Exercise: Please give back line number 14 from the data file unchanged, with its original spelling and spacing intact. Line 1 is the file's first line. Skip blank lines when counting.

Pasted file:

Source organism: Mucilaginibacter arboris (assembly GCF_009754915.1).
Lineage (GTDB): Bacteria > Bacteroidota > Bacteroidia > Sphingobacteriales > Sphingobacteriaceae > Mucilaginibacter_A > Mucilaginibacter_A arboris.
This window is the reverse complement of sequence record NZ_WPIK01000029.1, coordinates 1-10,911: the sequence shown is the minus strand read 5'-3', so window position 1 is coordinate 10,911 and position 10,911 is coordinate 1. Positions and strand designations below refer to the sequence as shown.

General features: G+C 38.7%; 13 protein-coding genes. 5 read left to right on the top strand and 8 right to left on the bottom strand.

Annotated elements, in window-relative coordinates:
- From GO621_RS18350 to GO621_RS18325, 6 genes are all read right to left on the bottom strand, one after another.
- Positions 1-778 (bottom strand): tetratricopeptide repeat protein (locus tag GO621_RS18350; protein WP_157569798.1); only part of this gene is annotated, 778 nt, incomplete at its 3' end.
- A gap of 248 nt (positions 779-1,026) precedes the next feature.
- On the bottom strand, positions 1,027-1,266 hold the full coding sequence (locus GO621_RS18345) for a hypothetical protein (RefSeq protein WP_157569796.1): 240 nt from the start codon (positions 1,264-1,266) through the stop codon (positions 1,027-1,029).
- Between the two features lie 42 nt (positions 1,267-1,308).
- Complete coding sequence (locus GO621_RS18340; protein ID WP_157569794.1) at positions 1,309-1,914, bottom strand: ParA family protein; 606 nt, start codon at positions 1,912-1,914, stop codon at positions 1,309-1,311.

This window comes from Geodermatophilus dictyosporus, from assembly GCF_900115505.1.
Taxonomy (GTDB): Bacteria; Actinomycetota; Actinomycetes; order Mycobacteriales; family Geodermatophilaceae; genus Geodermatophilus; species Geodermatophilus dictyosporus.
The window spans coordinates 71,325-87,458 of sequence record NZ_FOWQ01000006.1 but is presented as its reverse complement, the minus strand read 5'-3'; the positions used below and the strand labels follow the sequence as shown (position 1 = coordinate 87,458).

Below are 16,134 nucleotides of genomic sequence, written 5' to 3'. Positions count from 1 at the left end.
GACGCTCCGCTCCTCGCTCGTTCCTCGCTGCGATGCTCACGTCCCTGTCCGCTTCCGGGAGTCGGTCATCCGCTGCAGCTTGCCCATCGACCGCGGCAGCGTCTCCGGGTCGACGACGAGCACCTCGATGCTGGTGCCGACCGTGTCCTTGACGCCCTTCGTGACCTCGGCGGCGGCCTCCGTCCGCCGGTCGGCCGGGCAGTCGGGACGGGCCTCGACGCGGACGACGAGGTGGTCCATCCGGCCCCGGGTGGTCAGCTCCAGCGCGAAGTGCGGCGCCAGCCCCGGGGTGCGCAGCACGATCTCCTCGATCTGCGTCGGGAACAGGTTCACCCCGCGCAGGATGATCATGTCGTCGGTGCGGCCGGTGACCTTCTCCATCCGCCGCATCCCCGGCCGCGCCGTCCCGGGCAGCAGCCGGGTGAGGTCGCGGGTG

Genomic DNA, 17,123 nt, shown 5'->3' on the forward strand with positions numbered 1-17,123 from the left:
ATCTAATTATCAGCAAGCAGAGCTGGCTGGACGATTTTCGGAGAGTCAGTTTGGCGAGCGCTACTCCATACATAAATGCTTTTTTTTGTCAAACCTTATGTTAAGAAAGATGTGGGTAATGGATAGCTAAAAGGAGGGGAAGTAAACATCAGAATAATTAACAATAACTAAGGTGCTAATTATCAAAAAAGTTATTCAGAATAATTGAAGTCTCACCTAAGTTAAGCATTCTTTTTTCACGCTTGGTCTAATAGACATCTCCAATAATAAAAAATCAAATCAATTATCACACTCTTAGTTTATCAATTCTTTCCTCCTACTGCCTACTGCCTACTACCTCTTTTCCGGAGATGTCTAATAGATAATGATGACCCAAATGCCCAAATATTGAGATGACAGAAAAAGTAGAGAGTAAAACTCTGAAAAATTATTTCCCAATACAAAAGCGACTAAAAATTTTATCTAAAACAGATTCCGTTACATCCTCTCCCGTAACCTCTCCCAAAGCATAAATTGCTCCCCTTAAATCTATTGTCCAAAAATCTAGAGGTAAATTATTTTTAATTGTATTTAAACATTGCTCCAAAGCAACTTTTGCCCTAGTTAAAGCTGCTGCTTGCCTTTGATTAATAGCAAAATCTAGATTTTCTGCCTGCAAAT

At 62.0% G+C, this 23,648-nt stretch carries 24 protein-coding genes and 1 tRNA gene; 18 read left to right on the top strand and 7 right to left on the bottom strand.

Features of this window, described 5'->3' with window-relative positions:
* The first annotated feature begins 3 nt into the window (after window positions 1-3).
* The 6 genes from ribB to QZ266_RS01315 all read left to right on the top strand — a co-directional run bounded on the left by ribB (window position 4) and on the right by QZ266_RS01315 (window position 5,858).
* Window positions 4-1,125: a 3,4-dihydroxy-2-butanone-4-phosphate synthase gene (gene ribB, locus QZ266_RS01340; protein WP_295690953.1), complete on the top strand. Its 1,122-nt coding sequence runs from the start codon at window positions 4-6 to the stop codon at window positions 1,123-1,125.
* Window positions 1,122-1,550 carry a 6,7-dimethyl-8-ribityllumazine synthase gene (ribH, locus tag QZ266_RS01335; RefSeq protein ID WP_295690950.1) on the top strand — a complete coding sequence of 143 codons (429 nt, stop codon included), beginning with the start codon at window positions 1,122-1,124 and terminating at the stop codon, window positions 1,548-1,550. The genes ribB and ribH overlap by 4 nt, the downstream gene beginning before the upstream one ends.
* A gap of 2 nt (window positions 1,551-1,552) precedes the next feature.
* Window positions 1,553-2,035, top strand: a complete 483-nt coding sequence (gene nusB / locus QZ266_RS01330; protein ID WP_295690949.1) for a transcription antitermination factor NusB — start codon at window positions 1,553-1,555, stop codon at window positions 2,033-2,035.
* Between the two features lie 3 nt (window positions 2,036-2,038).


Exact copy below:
The window spans coordinates 71,325-87,458 of sequence record NZ_FOWQ01000006.1 but is presented as its reverse complement, the minus strand read 5'-3'; the positions used below and the strand labels follow the sequence as shown (position 1 = coordinate 87,458).